“Fisher’s wrong when he says I was hired to ‘letter’ for him. I was an artist -- good enough the year before to do a syndicated cartoon for the associated Press called Mr. Gilfeather. Fisher would have been a highly impractical man to restrict a competent artist and writer to simple lettering.
Fisher cannot draw at all, except for a few simple chalk-talk tricks, so when he says ‘he took the drawings with him’ it is a pathetic claim. I never told him Joe Palooka was my favorite strip. It’s the kind of strip I deplore, a glorification of punches and brutishness.
I was making $19 a week, later $22, while working for Fisher. For the period I was employed by Fisher I drew in their entirety all his Sunday pages, created all the characters therein and wrote every line…I had time on my hands and whipped up Li’l Abner and sold the cartoon to United Features syndicate.”
When Capp left Fisher hired three assistants, Moe Leff (stolen from former assistant Al Capp), Phil Boyle, and a lettering man, all of whom worked for him for over twenty years. Moe Leff helped with the continuity scripts and all three collaborated on the drawing. Fisher concentrated most on advertising the strip and himself, briefly branching into radio and movies.
Regardless of ‘who done what’ Capp must have learned quite a bit from his supposedly tight-fisted boss; Leff drew most of the strip while only Fisher drew the faces, a situation that Capp continued with his own assistants. Fisher said of Moe Leff that “he could do a great strip of his own. I have to pay him a king’s ransom to keep him.”
Ham Fisher, after first phoning his mother one last time, committed suicide by overdose in Moe Leff’s studio, 27 Dec 1955. According to his suicide note he was distressed by failing eyesight and diabetes.
In 1950 Joe Palooka appeared in 30 Canadian newspapers, three in Montreal alone, and was second in popularity to only Blondie and Li’l Abner. Palooka raked in millions from comic books, candy, and ‘seven dozen’ Palooka movies. Indian Lookout in Wilkes-Barre was renamed Mt. Joe Palooka, and a 30 foot tall limestone Palooka statue (in a Superman type cape) was raised on a hill overlooking Route 37 in Indiana in September 1948. Joe Palooka was continued by Moe Leff, then Tony DiPreta, until its demise in 1984.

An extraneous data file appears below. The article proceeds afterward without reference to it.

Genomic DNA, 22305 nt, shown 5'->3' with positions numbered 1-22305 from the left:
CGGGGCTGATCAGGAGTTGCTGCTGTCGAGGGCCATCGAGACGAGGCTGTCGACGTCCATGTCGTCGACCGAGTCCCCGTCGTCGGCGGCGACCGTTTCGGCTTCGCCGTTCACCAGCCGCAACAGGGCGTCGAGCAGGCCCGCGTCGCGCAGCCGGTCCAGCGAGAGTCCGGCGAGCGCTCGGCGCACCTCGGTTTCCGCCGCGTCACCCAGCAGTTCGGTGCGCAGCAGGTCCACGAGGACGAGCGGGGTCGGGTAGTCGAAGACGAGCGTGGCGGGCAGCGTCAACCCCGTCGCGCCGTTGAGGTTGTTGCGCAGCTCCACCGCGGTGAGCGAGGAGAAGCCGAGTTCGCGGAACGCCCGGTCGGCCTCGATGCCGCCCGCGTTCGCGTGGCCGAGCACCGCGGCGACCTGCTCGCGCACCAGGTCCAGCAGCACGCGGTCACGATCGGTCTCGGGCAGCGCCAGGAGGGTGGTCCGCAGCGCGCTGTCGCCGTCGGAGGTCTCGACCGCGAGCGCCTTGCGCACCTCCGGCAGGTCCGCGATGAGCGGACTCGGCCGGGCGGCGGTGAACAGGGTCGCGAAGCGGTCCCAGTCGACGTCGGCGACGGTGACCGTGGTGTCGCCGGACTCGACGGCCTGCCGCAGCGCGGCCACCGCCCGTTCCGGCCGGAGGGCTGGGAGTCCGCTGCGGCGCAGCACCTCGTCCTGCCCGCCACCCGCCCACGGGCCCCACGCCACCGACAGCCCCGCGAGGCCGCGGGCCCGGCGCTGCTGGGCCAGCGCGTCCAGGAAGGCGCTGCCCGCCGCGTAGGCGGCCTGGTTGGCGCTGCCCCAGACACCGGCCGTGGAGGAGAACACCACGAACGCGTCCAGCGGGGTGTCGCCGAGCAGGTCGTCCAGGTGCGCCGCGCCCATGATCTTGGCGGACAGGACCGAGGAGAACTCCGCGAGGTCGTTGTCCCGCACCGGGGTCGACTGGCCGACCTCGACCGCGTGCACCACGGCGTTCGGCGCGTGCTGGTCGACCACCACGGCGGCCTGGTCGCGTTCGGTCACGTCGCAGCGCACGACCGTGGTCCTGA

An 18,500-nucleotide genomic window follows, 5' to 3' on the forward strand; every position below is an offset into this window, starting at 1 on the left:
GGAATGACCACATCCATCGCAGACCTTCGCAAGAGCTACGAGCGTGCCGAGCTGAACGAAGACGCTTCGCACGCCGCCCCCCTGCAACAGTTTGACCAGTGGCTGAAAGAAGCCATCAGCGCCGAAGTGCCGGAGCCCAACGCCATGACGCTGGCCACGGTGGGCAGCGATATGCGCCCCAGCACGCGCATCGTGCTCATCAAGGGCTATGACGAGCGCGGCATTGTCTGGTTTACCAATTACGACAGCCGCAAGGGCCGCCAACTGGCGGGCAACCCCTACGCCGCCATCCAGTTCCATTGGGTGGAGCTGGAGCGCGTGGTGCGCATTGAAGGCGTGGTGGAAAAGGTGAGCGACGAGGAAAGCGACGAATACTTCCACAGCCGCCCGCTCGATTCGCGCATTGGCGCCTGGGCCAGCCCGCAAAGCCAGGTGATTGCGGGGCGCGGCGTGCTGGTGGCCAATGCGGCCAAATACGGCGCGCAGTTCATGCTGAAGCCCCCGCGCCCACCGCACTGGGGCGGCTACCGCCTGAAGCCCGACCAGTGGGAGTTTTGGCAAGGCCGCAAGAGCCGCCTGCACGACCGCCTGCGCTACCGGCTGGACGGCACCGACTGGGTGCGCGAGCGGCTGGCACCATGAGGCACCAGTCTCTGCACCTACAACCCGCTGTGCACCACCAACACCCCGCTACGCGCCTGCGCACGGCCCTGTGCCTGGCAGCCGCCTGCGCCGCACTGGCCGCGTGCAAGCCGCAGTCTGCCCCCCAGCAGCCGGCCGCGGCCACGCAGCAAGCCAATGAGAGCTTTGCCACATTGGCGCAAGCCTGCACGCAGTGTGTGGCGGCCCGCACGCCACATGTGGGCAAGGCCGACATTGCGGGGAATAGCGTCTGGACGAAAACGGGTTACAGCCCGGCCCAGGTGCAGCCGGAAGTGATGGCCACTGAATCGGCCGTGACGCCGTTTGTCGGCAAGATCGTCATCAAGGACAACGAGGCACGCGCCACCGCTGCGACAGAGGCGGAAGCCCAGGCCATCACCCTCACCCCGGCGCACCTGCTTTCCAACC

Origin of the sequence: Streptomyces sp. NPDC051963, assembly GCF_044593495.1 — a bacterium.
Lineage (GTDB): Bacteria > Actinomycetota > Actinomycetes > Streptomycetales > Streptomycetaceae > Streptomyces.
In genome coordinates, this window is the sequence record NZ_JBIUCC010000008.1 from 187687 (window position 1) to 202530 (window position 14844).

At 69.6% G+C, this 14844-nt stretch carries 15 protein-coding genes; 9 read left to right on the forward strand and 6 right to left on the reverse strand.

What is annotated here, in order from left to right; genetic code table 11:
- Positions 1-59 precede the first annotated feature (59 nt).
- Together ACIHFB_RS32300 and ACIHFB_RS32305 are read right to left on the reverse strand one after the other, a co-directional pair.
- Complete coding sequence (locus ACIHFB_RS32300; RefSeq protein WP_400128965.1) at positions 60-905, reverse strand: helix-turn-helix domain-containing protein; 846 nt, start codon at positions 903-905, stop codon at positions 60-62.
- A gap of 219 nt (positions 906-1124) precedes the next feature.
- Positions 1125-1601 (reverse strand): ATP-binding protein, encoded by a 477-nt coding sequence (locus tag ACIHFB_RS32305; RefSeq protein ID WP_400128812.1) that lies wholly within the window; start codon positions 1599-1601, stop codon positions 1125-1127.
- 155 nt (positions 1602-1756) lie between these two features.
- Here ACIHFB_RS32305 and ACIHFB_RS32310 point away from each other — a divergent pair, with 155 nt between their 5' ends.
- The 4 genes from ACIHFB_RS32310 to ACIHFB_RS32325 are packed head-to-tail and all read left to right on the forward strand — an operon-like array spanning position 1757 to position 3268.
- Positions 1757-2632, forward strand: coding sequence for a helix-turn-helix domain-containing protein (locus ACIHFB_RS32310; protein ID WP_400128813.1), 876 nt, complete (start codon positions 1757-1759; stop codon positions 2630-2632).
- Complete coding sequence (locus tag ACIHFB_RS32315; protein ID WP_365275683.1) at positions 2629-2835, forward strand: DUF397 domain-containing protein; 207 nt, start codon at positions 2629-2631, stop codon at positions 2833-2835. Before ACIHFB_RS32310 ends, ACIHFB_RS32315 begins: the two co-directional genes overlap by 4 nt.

*Most Quotations from “Joe Palooka, Richest Pug in the World,” by James Edgar, Maclean’s Magazine, Canada, 1 August 1950.
Friday, December 17, 2010
Albéric Bourgeois, comic strip artist, columnist, musician and composer, was born 29 November 1876 at Montréal and died 17 November 1962. Bourgeois studied art in Montreal then moved to the United States where he worked as a newspaper illustrator and drew the English-language comic strip “The Education of Annie,” for the Boston Post. He worked on the strip from 1900 to 1903, then went home and was employed by Montreal’s La Patrie, where he worked drawing comic strips from 1903 to 1905.
Bourgeois created the series Des aventures de Timothee a la famille Citrouillard (The Adventures of Timothy) in 1904, with word balloons replacing the usual captions of newspaper comics. He drew dozens of other strips for La Patrie, one called Les chroniques de Baptiste et de Catherine, featuring the Quebec everyman, Baptiste. Alberic Bourgeois then joined the daily newspaper La Presse in 1905 and stayed until his retirement in 1954.
He illustrated Les voyages de Ladébauche, published in Montréal: A. & N. Pelletier, (191?) and Joyeux propos de Gros-Jean; petits monologues comiques en prose rime, by Régis Roy (1928). A slim book, Albéric Bourgeois, caricaturist (Montréal-Nord : VLB), was written by Léon-A. Robidoux, with prefaces by Normand Hudon, and Robert LePalme (1978).
*Top Illustration from the Montreal Gazette, 3 March 1942. (And its very hard to find images by Bourgeois these days.)
Wednesday, December 15, 2010
Monday, December 13, 2010
Sunday, December 12, 2010
Wednesday, December 8, 2010
Monday, December 6, 2010
Saturday, December 4, 2010
By John Adcock
Friday, November 26, 2010
The following article is told by Charles D. Stewart, an acquaintance of Winsor McCay’s, from McCay’s days as a Dime Museum poster artist. Stewart perceives the ‘Gertie’ animated film as foreshadowing the talkies to come. Winsor McCay was actually making new use of the time-honoured patter of the “chalk-talkers,” cartoonists who punctuated their drawing on Vaudeville stages with jokes and witty anecdotes. Chalk-talking cartoonists went back at least as far as the Civil War, with artists like Frank and Dan Beard, Frank Bellew, and Thomas Nast taking the stage in lecture halls and churches across America. In England Harry Furniss and Tom Merry were “lightning cartoonists” of the stage, and John Wilson Bengough did the same in Canada. By McCay’s time most of the newspaper cartoonists; among them himself, J. Stuart Blackton, and Richard Outcault, participated, usually on the vaudeville stage.
The article also names a man I have never heard of before, the poster artist Merrifield, as an influence on Winsor McCay’s coloring, possibly even on his drawing style.
Winsor McCay, Little Nemo’s Pa, First with the Animated Cartoon
Brilliant Artist created ‘Gertie’ for Screen Long before W. Disney’s Time
By Charles D. Stewart
Milwaukee Journal, 14 Nov 1945
A Hollywood writer of wide circulation recently sent out a story in which he spoke of Walt Disney as “the man who made the first animated cartoon.” There may be those in Hollywood who believe that, but here in Milwaukee we know that the first animated cartoon was exhibited at the Palace theatre, at a time when Walt Disney had not been heard of. There must be thousands of us left who were going to the Palace at that time. And the name of the picture was ‘Gertie.’